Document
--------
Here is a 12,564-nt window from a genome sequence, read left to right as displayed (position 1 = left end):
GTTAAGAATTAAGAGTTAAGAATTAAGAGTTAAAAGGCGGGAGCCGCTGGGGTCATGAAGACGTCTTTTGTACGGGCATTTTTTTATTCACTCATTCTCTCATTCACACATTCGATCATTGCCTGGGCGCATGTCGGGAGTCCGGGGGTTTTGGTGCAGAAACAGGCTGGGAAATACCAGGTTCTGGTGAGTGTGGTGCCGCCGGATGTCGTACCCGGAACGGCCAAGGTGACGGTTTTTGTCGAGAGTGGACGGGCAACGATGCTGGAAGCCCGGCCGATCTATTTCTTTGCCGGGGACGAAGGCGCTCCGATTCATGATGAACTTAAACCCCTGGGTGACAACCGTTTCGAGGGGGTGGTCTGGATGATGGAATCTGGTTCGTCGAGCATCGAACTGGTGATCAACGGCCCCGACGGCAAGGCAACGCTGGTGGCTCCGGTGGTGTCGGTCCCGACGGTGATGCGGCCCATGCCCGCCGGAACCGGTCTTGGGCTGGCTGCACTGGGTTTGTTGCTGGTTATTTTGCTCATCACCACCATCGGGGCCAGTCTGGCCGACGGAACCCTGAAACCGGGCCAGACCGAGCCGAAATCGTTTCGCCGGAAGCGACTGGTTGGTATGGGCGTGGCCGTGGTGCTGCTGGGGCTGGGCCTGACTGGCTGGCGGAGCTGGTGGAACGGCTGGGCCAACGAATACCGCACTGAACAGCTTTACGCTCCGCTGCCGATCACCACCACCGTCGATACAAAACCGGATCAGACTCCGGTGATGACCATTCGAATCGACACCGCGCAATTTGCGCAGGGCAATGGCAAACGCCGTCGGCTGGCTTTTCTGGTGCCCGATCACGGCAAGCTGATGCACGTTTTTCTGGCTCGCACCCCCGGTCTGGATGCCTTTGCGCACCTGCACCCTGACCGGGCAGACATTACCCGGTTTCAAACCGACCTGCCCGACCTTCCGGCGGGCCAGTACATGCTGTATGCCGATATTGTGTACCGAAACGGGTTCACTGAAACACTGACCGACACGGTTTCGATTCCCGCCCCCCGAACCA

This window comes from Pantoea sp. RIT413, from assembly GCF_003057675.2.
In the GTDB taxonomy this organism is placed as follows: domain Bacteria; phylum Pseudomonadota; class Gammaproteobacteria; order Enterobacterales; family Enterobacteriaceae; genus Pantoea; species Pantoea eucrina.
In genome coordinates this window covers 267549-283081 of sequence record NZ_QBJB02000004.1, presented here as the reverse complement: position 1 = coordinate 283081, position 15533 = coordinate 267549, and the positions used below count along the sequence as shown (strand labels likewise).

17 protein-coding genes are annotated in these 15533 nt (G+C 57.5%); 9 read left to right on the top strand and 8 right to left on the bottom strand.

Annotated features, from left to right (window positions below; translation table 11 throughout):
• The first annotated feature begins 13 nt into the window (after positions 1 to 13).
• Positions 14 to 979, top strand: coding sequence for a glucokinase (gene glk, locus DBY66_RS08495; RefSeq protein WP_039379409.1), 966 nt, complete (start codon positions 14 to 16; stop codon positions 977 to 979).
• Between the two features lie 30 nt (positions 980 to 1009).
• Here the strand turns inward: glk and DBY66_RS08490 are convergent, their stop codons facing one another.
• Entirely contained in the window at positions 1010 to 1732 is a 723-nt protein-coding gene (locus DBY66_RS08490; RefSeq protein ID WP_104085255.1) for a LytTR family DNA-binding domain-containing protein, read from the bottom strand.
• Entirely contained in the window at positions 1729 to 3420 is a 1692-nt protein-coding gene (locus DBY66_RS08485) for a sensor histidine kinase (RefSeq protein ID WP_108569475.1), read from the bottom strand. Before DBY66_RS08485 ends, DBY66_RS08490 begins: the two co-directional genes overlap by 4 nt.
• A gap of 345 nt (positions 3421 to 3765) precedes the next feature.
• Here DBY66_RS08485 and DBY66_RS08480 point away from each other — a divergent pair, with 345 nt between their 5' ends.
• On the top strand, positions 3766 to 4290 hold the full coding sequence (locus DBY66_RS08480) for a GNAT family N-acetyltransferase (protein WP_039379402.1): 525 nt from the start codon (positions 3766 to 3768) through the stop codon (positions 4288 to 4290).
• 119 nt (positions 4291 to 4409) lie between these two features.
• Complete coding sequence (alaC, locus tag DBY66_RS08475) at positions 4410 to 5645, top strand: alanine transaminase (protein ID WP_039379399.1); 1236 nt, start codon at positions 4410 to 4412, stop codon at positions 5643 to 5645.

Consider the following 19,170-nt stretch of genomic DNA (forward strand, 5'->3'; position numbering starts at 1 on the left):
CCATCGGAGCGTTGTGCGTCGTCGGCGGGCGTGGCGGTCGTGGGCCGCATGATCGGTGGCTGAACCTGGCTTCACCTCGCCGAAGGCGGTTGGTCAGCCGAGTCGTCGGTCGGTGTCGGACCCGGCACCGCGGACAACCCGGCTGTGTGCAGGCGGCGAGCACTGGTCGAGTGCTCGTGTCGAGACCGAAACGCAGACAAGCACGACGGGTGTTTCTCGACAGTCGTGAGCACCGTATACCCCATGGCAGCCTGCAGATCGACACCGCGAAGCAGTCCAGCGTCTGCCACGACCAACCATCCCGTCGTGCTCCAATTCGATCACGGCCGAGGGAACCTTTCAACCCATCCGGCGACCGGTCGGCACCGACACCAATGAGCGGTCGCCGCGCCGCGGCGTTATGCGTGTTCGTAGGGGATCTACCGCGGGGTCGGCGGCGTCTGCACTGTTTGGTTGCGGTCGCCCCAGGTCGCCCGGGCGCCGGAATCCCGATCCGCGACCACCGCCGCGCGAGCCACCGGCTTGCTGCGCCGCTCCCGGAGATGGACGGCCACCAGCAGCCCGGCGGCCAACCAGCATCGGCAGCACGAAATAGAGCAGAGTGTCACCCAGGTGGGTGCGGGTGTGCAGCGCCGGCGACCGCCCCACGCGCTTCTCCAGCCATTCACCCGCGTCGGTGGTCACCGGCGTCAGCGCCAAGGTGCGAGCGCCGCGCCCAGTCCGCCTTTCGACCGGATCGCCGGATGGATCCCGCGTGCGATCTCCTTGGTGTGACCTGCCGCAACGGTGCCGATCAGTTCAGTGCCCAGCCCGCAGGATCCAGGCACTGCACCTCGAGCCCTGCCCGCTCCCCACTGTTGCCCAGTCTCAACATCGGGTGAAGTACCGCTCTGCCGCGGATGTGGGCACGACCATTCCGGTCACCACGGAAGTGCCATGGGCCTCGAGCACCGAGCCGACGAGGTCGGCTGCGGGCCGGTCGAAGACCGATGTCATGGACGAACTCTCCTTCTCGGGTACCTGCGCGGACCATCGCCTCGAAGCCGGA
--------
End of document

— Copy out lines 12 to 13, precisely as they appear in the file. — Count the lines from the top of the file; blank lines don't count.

• Entirely contained in the window at positions 1010 to 1732 is a 723-nt protein-coding gene (locus DBY66_RS08490; RefSeq protein ID WP_104085255.1) for a LytTR family DNA-binding domain-containing protein, read from the bottom strand.
• Entirely contained in the window at positions 1729 to 3420 is a 1692-nt protein-coding gene (locus DBY66_RS08485) for a sensor histidine kinase (RefSeq protein ID WP_108569475.1), read from the bottom strand. Before DBY66_RS08485 ends, DBY66_RS08490 begins: the two co-directional genes overlap by 4 nt.